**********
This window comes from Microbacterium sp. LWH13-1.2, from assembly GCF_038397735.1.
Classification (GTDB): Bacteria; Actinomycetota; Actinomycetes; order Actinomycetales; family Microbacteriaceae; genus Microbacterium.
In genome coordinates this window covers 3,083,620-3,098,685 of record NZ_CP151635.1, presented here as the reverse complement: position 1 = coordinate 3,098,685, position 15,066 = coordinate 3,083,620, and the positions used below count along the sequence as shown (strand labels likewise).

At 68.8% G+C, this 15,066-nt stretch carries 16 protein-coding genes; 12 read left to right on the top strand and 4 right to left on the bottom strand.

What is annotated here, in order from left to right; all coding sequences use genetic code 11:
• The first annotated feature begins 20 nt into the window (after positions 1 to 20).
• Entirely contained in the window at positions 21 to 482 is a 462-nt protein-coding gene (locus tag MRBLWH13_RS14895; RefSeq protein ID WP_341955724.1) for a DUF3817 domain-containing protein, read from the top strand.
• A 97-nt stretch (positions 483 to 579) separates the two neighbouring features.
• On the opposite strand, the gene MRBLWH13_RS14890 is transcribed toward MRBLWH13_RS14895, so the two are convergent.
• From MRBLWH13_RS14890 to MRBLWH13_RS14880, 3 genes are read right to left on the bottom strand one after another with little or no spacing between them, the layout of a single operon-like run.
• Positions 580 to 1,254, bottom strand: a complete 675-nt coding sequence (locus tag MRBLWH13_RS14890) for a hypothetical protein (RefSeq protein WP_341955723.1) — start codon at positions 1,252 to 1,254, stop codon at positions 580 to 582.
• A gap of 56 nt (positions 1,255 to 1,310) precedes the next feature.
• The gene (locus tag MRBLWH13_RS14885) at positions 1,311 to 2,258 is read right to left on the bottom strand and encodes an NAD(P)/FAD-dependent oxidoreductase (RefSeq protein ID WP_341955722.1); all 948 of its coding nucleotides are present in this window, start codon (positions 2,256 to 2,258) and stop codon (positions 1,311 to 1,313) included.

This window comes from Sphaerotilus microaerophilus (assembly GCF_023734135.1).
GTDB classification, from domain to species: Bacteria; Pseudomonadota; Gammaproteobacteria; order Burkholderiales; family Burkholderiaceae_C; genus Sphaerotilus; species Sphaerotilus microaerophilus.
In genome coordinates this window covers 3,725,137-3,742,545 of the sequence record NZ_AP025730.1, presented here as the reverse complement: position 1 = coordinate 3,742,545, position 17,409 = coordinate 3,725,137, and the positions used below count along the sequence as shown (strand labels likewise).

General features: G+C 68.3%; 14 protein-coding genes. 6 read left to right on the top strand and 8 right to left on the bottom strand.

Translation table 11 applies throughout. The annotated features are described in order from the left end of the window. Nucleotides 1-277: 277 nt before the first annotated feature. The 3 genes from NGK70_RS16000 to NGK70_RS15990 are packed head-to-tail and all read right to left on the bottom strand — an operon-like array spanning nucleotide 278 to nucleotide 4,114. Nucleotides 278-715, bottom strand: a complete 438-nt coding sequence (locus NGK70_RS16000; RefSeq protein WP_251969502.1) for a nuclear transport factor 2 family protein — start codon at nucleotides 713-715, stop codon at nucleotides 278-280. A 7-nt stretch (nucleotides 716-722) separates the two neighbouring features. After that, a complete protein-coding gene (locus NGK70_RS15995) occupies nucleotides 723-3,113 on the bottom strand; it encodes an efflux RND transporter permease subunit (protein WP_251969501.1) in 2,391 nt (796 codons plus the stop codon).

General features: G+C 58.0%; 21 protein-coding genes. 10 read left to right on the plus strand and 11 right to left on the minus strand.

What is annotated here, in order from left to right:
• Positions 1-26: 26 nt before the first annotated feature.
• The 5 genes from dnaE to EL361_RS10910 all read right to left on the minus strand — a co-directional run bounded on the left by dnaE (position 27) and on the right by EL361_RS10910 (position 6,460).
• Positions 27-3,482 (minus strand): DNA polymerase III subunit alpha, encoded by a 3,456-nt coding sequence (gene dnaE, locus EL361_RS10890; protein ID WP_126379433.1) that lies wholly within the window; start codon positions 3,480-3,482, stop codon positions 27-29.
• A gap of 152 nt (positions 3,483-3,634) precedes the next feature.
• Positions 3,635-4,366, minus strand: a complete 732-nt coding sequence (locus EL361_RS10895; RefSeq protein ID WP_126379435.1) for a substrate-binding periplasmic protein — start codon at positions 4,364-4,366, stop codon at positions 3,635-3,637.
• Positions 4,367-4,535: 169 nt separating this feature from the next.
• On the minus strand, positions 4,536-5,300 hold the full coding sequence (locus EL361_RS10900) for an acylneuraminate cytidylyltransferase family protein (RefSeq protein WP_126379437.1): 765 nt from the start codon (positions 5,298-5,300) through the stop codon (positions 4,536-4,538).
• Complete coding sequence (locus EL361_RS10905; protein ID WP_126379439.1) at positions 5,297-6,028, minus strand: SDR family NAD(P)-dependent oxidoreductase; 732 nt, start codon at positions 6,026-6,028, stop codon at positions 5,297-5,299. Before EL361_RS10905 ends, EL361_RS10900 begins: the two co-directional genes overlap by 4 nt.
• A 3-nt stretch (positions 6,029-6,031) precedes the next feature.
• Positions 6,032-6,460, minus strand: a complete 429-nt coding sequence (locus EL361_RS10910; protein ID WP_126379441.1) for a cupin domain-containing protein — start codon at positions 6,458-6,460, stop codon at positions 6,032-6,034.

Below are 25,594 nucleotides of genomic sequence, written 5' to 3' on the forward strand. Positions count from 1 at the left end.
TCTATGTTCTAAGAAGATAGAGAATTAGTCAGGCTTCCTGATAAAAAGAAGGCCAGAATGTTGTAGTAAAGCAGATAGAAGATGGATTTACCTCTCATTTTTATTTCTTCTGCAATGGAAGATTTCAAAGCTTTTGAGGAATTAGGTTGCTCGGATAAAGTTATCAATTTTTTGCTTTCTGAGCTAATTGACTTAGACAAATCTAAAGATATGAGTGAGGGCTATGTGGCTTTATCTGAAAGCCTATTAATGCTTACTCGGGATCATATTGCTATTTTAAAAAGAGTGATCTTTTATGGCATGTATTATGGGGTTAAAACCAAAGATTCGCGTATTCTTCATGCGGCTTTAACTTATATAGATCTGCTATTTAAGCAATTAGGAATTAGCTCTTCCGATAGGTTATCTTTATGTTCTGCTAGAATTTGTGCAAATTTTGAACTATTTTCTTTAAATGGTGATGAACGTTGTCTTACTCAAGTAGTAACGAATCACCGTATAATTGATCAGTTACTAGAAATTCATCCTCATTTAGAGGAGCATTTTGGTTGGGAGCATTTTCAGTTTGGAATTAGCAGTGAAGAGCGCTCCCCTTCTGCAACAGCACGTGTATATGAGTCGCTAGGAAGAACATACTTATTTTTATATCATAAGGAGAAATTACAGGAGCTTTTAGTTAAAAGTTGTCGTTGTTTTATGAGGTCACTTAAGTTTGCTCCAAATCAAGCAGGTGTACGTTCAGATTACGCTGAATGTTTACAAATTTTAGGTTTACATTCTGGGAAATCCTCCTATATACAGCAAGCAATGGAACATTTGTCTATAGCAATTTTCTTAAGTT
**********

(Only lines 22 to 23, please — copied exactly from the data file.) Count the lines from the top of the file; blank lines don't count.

• The 5 genes from dnaE to EL361_RS10910 all read right to left on the minus strand — a co-directional run bounded on the left by dnaE (position 27) and on the right by EL361_RS10910 (position 6,460).
• Positions 27-3,482 (minus strand): DNA polymerase III subunit alpha, encoded by a 3,456-nt coding sequence (gene dnaE, locus EL361_RS10890; protein ID WP_126379433.1) that lies wholly within the window; start codon positions 3,480-3,482, stop codon positions 27-29.